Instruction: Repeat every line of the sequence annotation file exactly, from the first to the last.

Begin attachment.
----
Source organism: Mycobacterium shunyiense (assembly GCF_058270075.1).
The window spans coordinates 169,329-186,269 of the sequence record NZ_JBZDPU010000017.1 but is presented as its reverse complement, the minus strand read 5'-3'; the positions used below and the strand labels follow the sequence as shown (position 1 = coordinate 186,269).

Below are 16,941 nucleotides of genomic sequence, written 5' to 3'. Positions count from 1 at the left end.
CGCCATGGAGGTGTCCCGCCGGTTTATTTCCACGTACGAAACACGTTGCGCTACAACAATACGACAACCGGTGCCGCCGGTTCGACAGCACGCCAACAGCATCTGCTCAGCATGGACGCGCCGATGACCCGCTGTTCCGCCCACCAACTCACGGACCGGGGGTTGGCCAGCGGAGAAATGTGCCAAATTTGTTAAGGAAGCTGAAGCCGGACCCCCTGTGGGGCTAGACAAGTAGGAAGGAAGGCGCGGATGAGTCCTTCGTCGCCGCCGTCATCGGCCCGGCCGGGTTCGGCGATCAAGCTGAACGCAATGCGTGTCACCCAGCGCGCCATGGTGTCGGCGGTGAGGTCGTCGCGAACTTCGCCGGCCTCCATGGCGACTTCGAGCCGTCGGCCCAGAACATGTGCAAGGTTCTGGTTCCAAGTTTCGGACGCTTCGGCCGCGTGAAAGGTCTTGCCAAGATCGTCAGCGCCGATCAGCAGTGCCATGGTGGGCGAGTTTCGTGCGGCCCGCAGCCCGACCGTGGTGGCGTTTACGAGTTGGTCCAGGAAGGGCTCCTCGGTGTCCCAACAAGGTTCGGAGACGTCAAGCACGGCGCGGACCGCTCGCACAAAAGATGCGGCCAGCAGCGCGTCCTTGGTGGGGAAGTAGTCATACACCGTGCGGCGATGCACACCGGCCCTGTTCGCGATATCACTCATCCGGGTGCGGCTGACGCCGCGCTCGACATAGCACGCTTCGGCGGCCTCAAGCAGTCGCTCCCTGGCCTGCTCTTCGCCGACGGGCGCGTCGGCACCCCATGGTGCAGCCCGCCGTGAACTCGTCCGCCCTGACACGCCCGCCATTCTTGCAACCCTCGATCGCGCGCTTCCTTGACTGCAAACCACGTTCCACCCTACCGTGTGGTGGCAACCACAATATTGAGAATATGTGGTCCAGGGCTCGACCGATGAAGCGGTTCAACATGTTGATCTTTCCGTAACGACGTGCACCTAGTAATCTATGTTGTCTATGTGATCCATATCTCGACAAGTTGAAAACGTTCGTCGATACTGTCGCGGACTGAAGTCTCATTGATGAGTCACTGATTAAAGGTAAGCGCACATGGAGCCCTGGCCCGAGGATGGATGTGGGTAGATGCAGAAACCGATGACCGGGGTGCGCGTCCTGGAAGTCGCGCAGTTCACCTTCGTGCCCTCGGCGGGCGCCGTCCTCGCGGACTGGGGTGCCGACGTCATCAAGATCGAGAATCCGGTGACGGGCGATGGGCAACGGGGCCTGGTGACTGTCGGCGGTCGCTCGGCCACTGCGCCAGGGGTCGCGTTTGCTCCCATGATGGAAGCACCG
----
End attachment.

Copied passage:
Source organism: Mycobacterium shunyiense (assembly GCF_058270075.1).
The window spans coordinates 169,329-186,269 of the sequence record NZ_JBZDPU010000017.1 but is presented as its reverse complement, the minus strand read 5'-3'; the positions used below and the strand labels follow the sequence as shown (position 1 = coordinate 186,269).

Below are 16,941 nucleotides of genomic sequence, written 5' to 3'. Positions count from 1 at the left end.
CGCCATGGAGGTGTCCCGCCGGTTTATTTCCACGTACGAAACACGTTGCGCTACAACAATACGACAACCGGTGCCGCCGGTTCGACAGCACGCCAACAGCATCTGCTCAGCATGGACGCGCCGATGACCCGCTGTTCCGCCCACCAACTCACGGACCGGGGGTTGGCCAGCGGAGAAATGTGCCAAATTTGTTAAGGAAGCTGAAGCCGGACCCCCTGTGGGGCTAGACAAGTAGGAAGGAAGGCGCGGATGAGTCCTTCGTCGCCGCCGTCATCGGCCCGGCCGGGTTCGGCGATCAAGCTGAACGCAATGCGTGTCACCCAGCGCGCCATGGTGTCGGCGGTGAGGTCGTCGCGAACTTCGCCGGCCTCCATGGCGACTTCGAGCCGTCGGCCCAGAACATGTGCAAGGTTCTGGTTCCAAGTTTCGGACGCTTCGGCCGCGTGAAAGGTCTTGCCAAGATCGTCAGCGCCGATCAGCAGTGCCATGGTGGGCGAGTTTCGTGCGGCCCGCAGCCCGACCGTGGTGGCGTTTACGAGTTGGTCCAGGAAGGGCTCCTCGGTGTCCCAACAAGGTTCGGAGACGTCAAGCACGGCGCGGACCGCTCGCACAAAAGATGCGGCCAGCAGCGCGTCCTTGGTGGGGAAGTAGTCATACACCGTGCGGCGATGCACACCGGCCCTGTTCGCGATATCACTCATCCGGGTGCGGCTGACGCCGCGCTCGACATAGCACGCTTCGGCGGCCTCAAGCAGTCGCTCCCTGGCCTGCTCTTCGCCGACGGGCGCGTCGGCACCCCATGGTGCAGCCCGCCGTGAACTCGTCCGCCCTGACACGCCCGCCATTCTTGCAACCCTCGATCGCGCGCTTCCTTGACTGCAAACCACGTTCCACCCTACCGTGTGGTGGCAACCACAATATTGAGAATATGTGGTCCAGGGCTCGACCGATGAAGCGGTTCAACATGTTGATCTTTCCGTAACGACGTGCACCTAGTAATCTATGTTGTCTATGTGATCCATATCTCGACAAGTTGAAAACGTTCGTCGATACTGTCGCGGACTGAAGTCTCATTGATGAGTCACTGATTAAAGGTAAGCGCACATGGAGCCCTGGCCCGAGGATGGATGTGGGTAGATGCAGAAACCGATGACCGGGGTGCGCGTCCTGGAAGTCGCGCAGTTCACCTTCGTGCCCTCGGCGGGCGCCGTCCTCGCGGACTGGGGTGCCGACGTCATCAAGATCGAGAATCCGGTGACGGGCGATGGGCAACGGGGCCTGGTGACTGTCGGCGGTCGCTCGGCCACTGCGCCAGGGGTCGCGTTTGCTCCCATGATGGAAGCACCG